THROWBACK THURSDAY: REVIEWING A BOOK FROM MY SHELF
Justin Cronin’s The Passage (the first book in “The Passage” series) is a novel on an epic scale and not a book to go lightly in to.
A government experiment goes horribly wrong and brings about a catastrophe on a massive scale. Somehow, a six-year-old girl named Amy holds the key to recovery. The catastrophe in question has metamorphosed twelve men who once sat on death row, into vampire-like monsters.
After the initial outbreak, life in the United States changes (out of necessity). The population, having been devastated, loses much of its technology and among the few people left alive, small communities band together for safety.
The first third of this very long novel was extremely interesting and full of adventure. There were a great many characters being introduced and the mystery of how these character would ultimately interact with one another was exciting. The collapse of civilization … of humanity … was well told and of high tension. It would have been worthy of being the denouement of most thrillers. But The Passage had another 500+ pages to go.
The last third of the book brings about a tremendous conclusion, tossing in some characters that we might have forgotten about and a long-awaited, long-teased face-off between human survivors and the ‘virals’ (humans turned vampire through virus infection). When I reached a certain point, I didn’t want to stop reading — I was so excited to turn the page and see what would happen next.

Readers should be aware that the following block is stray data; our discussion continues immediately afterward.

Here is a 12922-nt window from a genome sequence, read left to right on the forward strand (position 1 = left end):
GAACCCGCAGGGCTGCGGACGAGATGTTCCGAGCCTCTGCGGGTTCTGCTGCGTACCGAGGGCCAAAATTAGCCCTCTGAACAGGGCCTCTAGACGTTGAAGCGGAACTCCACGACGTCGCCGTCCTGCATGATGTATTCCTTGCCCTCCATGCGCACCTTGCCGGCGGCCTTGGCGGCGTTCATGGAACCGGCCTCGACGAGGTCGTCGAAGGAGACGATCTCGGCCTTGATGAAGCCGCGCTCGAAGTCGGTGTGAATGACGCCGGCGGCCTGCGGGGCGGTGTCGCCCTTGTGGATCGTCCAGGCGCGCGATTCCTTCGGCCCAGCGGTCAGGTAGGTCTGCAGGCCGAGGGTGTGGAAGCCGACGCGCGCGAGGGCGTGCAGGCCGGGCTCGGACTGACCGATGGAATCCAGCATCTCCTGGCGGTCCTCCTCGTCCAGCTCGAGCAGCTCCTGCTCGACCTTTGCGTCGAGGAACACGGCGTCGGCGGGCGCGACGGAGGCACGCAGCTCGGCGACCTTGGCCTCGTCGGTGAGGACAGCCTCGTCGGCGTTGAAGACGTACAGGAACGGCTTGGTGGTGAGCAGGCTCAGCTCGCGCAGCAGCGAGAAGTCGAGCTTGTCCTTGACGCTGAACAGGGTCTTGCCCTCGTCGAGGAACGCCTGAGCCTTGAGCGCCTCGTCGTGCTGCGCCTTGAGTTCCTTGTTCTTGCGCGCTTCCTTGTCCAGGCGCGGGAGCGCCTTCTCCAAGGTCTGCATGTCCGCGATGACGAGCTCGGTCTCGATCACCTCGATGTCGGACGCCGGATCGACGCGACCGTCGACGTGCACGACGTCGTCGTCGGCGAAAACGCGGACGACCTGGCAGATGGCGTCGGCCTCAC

But the middle portion of the book … nearly 200 pages … draws on.
After the collapse of society, author Cronin needs to set up a whole new cast of characters and set up the brave new world that the characters live in. Essentially we have two beginnings to the book, the second beginning much slower, establishing a pace that reflects the lifestyle of the survivors — though by this time we have children of the survivors. But life is different, without all the technology, and communal living behind walls and with bright lights at night to keep the virals away. It is a slower, more day-to-day life.
But slowly, as we get to know the new cast of characters and they begin to face a new reality, they are forced to leave the safety of their home and seek answers.
This part of the book, this second beginning, is necessary to tell this epic story, but it drags down the story as we wait for the two beginnings to merge.
For 500 pages (the beginning and the end) we have a nail-biting epic that will have you curious and eager to dig in to the next book.
Looking for a good book? The Passage is an epic novel of a dystopian future that is rooted in a very believable catastrophe.
* * * * * *
author: Justin Cronin
series: The Passage #1
publisher: Ballantine Books
paperback, 912 pages